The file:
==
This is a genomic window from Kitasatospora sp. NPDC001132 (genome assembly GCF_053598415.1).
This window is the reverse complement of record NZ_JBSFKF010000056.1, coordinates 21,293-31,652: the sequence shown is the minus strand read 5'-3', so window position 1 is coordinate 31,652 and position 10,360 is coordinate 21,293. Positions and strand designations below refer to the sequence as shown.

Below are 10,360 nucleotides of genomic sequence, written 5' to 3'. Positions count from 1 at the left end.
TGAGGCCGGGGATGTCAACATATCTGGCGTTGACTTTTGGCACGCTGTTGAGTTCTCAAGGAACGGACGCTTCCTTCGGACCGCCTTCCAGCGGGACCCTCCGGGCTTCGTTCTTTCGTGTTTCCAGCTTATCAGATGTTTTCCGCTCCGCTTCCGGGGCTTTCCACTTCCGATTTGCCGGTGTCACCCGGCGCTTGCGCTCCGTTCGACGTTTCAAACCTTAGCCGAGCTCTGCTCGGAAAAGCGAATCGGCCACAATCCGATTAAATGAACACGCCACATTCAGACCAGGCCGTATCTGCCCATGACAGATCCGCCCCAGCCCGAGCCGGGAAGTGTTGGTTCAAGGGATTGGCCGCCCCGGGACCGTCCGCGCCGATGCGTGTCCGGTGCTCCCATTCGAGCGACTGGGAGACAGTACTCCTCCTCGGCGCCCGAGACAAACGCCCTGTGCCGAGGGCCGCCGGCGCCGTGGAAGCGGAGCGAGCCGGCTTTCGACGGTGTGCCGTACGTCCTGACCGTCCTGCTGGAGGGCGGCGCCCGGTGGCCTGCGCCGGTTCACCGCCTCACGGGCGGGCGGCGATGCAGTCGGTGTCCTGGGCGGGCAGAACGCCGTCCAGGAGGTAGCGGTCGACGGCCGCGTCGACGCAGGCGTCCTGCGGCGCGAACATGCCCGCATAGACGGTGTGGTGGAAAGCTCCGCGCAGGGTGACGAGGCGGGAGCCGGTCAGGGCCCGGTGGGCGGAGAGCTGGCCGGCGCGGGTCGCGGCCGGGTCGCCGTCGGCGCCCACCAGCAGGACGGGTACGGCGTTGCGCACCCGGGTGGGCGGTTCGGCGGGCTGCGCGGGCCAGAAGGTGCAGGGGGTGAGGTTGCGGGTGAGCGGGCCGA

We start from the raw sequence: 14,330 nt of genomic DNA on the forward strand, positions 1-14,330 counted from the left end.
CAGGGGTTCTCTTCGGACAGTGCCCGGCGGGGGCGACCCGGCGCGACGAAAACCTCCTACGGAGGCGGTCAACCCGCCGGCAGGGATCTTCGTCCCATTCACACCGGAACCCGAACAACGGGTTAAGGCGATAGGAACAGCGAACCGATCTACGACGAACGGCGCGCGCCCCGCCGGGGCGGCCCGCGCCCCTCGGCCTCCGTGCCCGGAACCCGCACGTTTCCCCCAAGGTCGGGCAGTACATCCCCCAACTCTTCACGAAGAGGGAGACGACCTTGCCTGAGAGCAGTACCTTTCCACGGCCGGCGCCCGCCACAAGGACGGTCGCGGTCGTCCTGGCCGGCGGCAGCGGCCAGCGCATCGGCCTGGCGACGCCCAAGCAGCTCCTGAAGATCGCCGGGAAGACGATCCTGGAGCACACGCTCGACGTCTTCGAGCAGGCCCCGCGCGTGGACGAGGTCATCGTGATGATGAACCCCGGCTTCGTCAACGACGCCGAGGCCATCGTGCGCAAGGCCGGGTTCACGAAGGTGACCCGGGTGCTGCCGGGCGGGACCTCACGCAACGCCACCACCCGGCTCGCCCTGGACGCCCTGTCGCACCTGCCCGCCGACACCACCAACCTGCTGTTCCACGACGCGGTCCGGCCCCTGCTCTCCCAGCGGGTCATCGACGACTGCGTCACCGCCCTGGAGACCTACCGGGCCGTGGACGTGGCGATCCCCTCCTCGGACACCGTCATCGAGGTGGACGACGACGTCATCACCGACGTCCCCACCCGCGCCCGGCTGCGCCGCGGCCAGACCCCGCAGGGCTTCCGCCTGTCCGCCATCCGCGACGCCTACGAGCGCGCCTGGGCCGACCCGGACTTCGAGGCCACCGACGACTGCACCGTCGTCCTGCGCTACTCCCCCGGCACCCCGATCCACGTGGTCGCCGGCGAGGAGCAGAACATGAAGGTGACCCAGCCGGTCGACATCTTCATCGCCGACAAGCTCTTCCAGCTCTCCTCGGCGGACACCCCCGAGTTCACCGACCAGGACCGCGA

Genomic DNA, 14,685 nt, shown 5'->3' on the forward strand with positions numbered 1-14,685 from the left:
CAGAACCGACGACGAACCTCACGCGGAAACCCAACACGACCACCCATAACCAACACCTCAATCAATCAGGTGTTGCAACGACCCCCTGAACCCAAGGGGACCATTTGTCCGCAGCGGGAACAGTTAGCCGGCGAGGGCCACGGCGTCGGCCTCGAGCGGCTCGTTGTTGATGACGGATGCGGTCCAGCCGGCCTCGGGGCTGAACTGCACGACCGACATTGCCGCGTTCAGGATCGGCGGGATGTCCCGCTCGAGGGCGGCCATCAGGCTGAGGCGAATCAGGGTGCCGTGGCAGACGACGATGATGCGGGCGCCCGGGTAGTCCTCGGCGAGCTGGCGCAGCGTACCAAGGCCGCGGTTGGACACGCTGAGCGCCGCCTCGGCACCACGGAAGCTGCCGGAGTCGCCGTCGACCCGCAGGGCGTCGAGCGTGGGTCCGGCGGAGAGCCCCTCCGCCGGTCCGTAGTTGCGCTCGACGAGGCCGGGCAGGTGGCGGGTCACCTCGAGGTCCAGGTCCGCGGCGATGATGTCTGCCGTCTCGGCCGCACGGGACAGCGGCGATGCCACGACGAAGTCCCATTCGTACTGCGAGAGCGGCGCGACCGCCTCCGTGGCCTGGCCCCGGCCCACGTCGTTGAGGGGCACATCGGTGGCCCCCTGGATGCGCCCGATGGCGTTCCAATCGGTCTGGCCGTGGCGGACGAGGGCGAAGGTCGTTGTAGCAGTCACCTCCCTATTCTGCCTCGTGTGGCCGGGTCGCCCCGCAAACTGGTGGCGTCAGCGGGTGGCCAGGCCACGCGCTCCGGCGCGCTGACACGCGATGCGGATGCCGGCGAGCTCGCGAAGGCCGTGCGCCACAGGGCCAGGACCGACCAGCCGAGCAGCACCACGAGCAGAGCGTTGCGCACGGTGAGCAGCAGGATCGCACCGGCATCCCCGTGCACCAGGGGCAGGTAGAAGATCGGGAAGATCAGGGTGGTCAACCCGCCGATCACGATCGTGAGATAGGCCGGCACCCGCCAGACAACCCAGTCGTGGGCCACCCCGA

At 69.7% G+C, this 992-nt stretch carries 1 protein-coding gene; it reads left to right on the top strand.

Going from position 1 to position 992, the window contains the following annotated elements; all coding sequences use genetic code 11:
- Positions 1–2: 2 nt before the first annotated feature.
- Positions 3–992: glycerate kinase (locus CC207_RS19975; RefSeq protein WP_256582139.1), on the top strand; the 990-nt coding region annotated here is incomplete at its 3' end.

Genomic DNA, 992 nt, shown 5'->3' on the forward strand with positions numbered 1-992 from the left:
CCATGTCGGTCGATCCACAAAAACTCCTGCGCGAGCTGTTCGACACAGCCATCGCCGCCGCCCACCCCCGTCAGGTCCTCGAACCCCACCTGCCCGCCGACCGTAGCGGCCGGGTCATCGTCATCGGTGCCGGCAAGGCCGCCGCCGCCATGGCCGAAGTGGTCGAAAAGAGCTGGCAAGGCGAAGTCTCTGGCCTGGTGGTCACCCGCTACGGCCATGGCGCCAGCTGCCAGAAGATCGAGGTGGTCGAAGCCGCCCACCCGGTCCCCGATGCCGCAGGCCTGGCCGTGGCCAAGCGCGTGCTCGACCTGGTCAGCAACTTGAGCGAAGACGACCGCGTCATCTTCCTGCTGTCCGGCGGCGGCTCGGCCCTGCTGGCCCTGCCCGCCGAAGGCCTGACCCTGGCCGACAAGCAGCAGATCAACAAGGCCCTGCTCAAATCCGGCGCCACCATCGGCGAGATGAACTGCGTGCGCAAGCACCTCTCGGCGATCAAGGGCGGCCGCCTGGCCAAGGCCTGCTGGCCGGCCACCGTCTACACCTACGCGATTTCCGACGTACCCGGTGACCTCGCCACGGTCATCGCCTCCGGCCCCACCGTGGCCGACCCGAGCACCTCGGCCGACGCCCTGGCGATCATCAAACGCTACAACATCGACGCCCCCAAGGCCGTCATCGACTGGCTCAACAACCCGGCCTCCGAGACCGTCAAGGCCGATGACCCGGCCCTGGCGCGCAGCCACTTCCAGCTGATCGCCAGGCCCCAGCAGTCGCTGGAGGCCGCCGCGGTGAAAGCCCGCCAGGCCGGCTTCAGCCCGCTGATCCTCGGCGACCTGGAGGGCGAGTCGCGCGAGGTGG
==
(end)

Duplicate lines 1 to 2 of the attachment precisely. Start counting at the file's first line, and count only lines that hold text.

This is a genomic window from Kitasatospora sp. NPDC001132 (genome assembly GCF_053598415.1).
This window is the reverse complement of record NZ_JBSFKF010000056.1, coordinates 21,293-31,652: the sequence shown is the minus strand read 5'-3', so window position 1 is coordinate 31,652 and position 10,360 is coordinate 21,293. Positions and strand designations below refer to the sequence as shown.